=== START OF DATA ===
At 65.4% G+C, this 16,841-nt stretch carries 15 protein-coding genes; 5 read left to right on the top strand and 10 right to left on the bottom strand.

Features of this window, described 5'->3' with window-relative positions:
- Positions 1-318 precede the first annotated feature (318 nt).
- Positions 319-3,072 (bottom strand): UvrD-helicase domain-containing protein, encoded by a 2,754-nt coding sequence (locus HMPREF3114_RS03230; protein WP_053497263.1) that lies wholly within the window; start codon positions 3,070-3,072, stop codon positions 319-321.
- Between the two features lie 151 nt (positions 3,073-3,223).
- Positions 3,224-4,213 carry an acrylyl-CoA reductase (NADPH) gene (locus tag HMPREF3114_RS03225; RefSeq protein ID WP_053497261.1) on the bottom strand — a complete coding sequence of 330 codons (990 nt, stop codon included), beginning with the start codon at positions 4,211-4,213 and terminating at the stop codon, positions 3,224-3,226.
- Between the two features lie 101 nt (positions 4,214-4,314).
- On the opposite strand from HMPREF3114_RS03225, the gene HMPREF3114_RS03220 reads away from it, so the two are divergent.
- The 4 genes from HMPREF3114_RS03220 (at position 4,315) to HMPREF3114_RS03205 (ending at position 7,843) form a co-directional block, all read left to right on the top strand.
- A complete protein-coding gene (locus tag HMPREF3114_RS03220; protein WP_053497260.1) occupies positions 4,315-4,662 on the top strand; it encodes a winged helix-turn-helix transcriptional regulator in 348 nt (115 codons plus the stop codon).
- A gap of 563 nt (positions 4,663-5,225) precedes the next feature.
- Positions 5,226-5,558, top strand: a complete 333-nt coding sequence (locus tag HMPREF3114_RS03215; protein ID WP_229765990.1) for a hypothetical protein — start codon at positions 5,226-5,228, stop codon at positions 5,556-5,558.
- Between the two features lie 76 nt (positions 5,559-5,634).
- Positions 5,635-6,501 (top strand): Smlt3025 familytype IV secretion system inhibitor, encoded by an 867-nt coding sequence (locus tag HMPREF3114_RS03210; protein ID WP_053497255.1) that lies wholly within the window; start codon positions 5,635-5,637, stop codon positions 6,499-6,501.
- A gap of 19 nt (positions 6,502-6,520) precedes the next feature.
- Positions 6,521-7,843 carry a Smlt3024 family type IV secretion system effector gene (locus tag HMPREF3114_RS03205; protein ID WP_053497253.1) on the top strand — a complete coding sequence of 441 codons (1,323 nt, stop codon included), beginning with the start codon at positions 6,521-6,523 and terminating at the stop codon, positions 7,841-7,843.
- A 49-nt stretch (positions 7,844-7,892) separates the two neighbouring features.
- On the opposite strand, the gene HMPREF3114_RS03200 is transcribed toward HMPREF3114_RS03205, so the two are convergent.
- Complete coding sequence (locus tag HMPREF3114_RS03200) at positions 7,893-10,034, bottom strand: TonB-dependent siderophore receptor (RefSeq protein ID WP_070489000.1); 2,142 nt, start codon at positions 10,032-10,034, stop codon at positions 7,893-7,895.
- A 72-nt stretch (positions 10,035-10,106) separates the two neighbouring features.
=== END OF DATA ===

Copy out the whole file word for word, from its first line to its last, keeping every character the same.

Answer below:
At 65.4% G+C, this 16,841-nt stretch carries 15 protein-coding genes; 5 read left to right on the top strand and 10 right to left on the bottom strand.

Features of this window, described 5'->3' with window-relative positions:
- Positions 1-318 precede the first annotated feature (318 nt).
- Positions 319-3,072 (bottom strand): UvrD-helicase domain-containing protein, encoded by a 2,754-nt coding sequence (locus HMPREF3114_RS03230; protein WP_053497263.1) that lies wholly within the window; start codon positions 3,070-3,072, stop codon positions 319-321.
- Between the two features lie 151 nt (positions 3,073-3,223).
- Positions 3,224-4,213 carry an acrylyl-CoA reductase (NADPH) gene (locus tag HMPREF3114_RS03225; RefSeq protein ID WP_053497261.1) on the bottom strand — a complete coding sequence of 330 codons (990 nt, stop codon included), beginning with the start codon at positions 4,211-4,213 and terminating at the stop codon, positions 3,224-3,226.
- Between the two features lie 101 nt (positions 4,214-4,314).
- On the opposite strand from HMPREF3114_RS03225, the gene HMPREF3114_RS03220 reads away from it, so the two are divergent.
- The 4 genes from HMPREF3114_RS03220 (at position 4,315) to HMPREF3114_RS03205 (ending at position 7,843) form a co-directional block, all read left to right on the top strand.
- A complete protein-coding gene (locus tag HMPREF3114_RS03220; protein WP_053497260.1) occupies positions 4,315-4,662 on the top strand; it encodes a winged helix-turn-helix transcriptional regulator in 348 nt (115 codons plus the stop codon).
- A gap of 563 nt (positions 4,663-5,225) precedes the next feature.
- Positions 5,226-5,558, top strand: a complete 333-nt coding sequence (locus tag HMPREF3114_RS03215; protein ID WP_229765990.1) for a hypothetical protein — start codon at positions 5,226-5,228, stop codon at positions 5,556-5,558.
- Between the two features lie 76 nt (positions 5,559-5,634).
- Positions 5,635-6,501 (top strand): Smlt3025 familytype IV secretion system inhibitor, encoded by an 867-nt coding sequence (locus tag HMPREF3114_RS03210; protein ID WP_053497255.1) that lies wholly within the window; start codon positions 5,635-5,637, stop codon positions 6,499-6,501.
- A gap of 19 nt (positions 6,502-6,520) precedes the next feature.
- Positions 6,521-7,843 carry a Smlt3024 family type IV secretion system effector gene (locus tag HMPREF3114_RS03205; protein ID WP_053497253.1) on the top strand — a complete coding sequence of 441 codons (1,323 nt, stop codon included), beginning with the start codon at positions 6,521-6,523 and terminating at the stop codon, positions 7,841-7,843.
- A 49-nt stretch (positions 7,844-7,892) separates the two neighbouring features.
- On the opposite strand, the gene HMPREF3114_RS03200 is transcribed toward HMPREF3114_RS03205, so the two are convergent.
- Complete coding sequence (locus tag HMPREF3114_RS03200) at positions 7,893-10,034, bottom strand: TonB-dependent siderophore receptor (RefSeq protein ID WP_070489000.1); 2,142 nt, start codon at positions 10,032-10,034, stop codon at positions 7,893-7,895.
- A 72-nt stretch (positions 10,035-10,106) separates the two neighbouring features.